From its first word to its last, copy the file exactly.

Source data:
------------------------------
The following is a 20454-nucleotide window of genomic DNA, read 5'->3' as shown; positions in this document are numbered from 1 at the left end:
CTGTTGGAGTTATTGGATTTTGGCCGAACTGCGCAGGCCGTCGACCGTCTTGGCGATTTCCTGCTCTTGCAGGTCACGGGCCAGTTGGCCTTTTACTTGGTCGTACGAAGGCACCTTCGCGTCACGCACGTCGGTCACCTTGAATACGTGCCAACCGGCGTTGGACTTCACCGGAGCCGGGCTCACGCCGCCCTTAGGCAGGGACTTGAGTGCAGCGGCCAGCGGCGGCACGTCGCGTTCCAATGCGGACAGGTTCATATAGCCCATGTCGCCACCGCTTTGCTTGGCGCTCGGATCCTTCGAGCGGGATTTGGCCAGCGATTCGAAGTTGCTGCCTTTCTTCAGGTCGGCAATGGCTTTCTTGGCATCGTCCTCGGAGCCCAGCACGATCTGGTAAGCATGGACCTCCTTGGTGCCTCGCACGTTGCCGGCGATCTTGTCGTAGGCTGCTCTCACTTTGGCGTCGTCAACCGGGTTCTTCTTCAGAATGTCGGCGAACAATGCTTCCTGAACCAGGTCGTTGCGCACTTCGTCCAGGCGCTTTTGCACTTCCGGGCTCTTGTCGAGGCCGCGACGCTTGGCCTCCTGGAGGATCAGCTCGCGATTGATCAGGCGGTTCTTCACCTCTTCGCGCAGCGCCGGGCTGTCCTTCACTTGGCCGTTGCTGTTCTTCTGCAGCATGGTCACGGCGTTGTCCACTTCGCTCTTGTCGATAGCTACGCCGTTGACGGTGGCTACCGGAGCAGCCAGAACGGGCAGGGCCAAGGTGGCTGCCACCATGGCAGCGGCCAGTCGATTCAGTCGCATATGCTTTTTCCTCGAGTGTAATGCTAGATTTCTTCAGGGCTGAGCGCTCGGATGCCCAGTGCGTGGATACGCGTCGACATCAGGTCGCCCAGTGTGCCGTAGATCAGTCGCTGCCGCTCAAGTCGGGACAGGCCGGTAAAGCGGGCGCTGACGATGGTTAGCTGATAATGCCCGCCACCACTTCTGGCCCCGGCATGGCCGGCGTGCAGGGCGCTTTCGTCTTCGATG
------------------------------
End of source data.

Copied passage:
The following is a 20454-nucleotide window of genomic DNA, read 5'->3' as shown; positions in this document are numbered from 1 at the left end:
CTGTTGGAGTTATTGGATTTTGGCCGAACTGCGCAGGCCGTCGACCGTCTTGGCGATTTCCTGCTCTTGCAGGTCACGGGCCAGTTGGCCTTTTACTTGGTCGTACGAAGGCACCTTCGCGTCACGCACGTCGGTCACCTTGAATACGTGCCAACCGGCGTTGGACTTCACCGGAGCCGGGCTCACGCCGCCCTTAGGCAGGGACTTGAGTGCAGCGGCCAGCGGCGGCACGTCGCGTTCCAATGCGGACAGGTTCATATAGCCCATGTCGCCACCGCTTTGCTTGGCGCTCGGATCCTTCGAGCGGGATTTGGCCAGCGATTCGAAGTTGCTGCCTTTCTTCAGGTCGGCAATGGCTTTCTTGGCATCGTCCTCGGAGCCCAGCACGATCTGGTAAGCATGGACCTCCTTGGTGCCTCGCACGTTGCCGGCGATCTTGTCGTAGGCTGCTCTCACTTTGGCGTCGTCAACCGGGTTCTTCTTCAGAATGTCGGCGAACAATGCTTCCTGAACCAGGTCGTTGCGCACTTCGTCCAGGCGCTTTTGCACTTCCGGGCTCTTGTCGAGGCCGCGACGCTTGGCCTCCTGGAGGATCAGCTCGCGATTGATCAGGCGGTTCTTCACCTCTTCGCGCAGCGCCGGGCTGTCCTTCACTTGGCCGTTGCTGTTCTTCTGCAGCATGGTCACGGCGTTGTCCACTTCGCTCTTGTCGATAGCTACGCCGTTGACGGTGGCTACCGGAGCAGCCAGAACGGGCAGGGCCAAGGTGGCTGCCACCATGGCAGCGGCCAGTCGATTCAGTCGCATATGCTTTTTCCTCGAGTGTAATGCTAGATTTCTTCAGGGCTGAGCGCTCGGATGCCCAGTGCGTGGATACGCGTCGACATCAGGTCGCCCAGTGTGCCGTAGATCAGTCGCTGCCGCTCAAGTCGGGACAGGCCGGTAAAGCGGGCGCTGACGATGGTTAGCTGATAATGCCCGCCACCACTTCTGGCCCCGGCATGGCCGGCGTGCAGGGCGCTTTCGTCTTCGATG